Discussion in 'Trek Literature' started by aventinelover, Jul 29, 2017.
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And to boot the latter novels get ridiculously out of sync with the main novels continuity, or at least thematic continuity. If I liked New Frontier I could forgive that, but we don't have that here.
I could forgive the novels getting out of sync with continuity but I do agree that they lost their way a bit post the time jump. There were some highlights still though, such as the Morgan and Selar storylines. I just never found Calhoun, the lead character, as interesting as the writer did.
I would like a fresh start novel showing the ship in current continuity though. I think the problem with the ebooks were that they were just the latest novel dealing with the ongoing storylines broken into three, as opposed to a soft relaunch / jumping on point which is what was needed for new readers. Captain Robin Lefler, War hero from the Borg war, could be one example of how it could come back.
The darkest time
I think some individuals need to get a grip on things.
The end is coming. Prepare! Bananas are falling from the sky!
For me as dissapointed as I am that there is a dry spell, it’s really just an opportunity for me to catch up on my backlog pile so that when novels start coming out again I won’t be quite as far behind.
TrekMovie has posted an intereseting article with rumors about Paramount and Viacom reuniting again into one giant company and The Star trek book line and Tv and Movie licenses would be Affected the with companies being reunited. And having more Star trek merchandise. maybe coming out in the future.
I'm guessing this is the article in question. A lot of it seems to be speculation. Regardless, the separation of the companies didn't really have any impact on the novels, so I don't see how them re-merging would change anything, other than which logo appears on the back cover. And before anyone suggests re-merging would make Kelvin timeline novels a possibility, I'll remind you that Bad Robot still has veto authority as far as anything connected to those movies is concerned.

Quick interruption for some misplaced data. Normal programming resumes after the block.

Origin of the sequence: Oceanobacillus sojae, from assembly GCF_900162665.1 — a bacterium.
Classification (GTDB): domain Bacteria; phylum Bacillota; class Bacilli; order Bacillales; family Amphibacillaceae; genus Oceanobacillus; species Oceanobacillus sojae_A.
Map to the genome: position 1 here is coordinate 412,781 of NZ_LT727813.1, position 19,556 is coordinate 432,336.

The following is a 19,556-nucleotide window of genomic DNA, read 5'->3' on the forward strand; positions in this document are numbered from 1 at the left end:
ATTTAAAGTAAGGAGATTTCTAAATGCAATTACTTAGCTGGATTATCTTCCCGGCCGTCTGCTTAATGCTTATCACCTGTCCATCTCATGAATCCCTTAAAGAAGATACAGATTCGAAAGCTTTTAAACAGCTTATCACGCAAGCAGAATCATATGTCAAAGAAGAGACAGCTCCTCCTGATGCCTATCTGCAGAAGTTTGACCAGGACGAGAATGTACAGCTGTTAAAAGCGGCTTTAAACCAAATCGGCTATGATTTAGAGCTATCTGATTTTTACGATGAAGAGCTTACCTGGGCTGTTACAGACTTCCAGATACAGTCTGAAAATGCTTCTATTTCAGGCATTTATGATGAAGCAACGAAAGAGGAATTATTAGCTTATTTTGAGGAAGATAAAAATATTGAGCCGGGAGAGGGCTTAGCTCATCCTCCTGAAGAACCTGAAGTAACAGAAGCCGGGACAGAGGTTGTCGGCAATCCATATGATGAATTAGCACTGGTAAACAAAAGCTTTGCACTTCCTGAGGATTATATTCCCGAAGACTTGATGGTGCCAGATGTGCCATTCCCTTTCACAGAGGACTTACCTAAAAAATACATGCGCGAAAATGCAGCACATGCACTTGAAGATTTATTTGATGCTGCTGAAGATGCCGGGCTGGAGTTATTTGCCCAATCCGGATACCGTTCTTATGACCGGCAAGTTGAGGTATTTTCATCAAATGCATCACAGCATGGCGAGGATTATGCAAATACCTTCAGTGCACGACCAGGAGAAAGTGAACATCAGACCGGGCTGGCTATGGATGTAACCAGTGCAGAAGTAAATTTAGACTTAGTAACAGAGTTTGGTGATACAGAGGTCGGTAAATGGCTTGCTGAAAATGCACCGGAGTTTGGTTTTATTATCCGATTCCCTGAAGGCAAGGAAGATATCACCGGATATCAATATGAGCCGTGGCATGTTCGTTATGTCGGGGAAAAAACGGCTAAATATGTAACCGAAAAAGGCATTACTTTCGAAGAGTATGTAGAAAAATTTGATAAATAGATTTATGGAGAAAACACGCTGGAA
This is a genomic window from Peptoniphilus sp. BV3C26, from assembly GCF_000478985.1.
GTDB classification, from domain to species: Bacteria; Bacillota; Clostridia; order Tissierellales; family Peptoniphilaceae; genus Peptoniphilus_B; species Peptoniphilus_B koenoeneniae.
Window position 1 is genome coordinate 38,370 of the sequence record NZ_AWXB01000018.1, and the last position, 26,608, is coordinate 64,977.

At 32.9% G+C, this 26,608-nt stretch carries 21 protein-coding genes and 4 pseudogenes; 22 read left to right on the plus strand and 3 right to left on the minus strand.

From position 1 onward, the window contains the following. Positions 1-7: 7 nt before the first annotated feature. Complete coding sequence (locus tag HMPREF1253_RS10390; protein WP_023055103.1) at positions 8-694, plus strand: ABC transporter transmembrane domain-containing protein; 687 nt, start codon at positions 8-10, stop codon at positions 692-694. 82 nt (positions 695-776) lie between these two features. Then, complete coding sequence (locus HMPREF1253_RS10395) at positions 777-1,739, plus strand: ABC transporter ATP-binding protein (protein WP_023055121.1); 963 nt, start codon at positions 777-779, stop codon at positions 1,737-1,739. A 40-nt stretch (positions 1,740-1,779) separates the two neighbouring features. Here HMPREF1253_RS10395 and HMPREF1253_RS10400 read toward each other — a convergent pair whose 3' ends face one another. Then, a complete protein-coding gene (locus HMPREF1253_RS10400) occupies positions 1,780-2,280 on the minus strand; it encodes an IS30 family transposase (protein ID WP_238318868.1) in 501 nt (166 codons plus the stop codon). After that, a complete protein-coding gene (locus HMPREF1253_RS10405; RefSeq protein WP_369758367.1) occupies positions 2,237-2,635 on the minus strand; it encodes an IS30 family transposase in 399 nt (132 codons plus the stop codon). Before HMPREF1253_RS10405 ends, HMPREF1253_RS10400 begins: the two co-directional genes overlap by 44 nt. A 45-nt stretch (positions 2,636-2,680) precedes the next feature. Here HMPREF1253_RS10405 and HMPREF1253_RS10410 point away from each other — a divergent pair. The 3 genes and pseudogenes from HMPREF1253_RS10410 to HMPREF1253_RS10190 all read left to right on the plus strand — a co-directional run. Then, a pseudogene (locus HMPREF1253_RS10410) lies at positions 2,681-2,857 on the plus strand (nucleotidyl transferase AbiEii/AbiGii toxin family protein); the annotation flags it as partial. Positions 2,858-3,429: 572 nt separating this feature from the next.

My kind of apocalypse!
Having gone back and read some of his earlier successful novels, I'm not sure the humor was a new thing, I think we were all just younger and it didn't bother us as much. I recently re-read House of Cards, and something that jumped right out at me is how like 3/4 of the crew are former TNG guest stars for example. Or there is his habit of having characters share qualities with other franchises the actors have been in (he didn't really do this with Bateson, but for example it would be like having Captain Bateson sharing circumstances or qualities with Frasier, things like that). That type of humor really isn't to my liking, but to his credit it was there in some of his novels which sold like crazy so I think we may be in the minority on this one.
^ Though, to be sure, those very first New Frontier books were the first time ever that an entire standalone, ongoing book series was launched that wasn't a direct tie-in to an onscreen Trek TV show, and was to be driven partly by non-canonical characters who were created specifically for those books.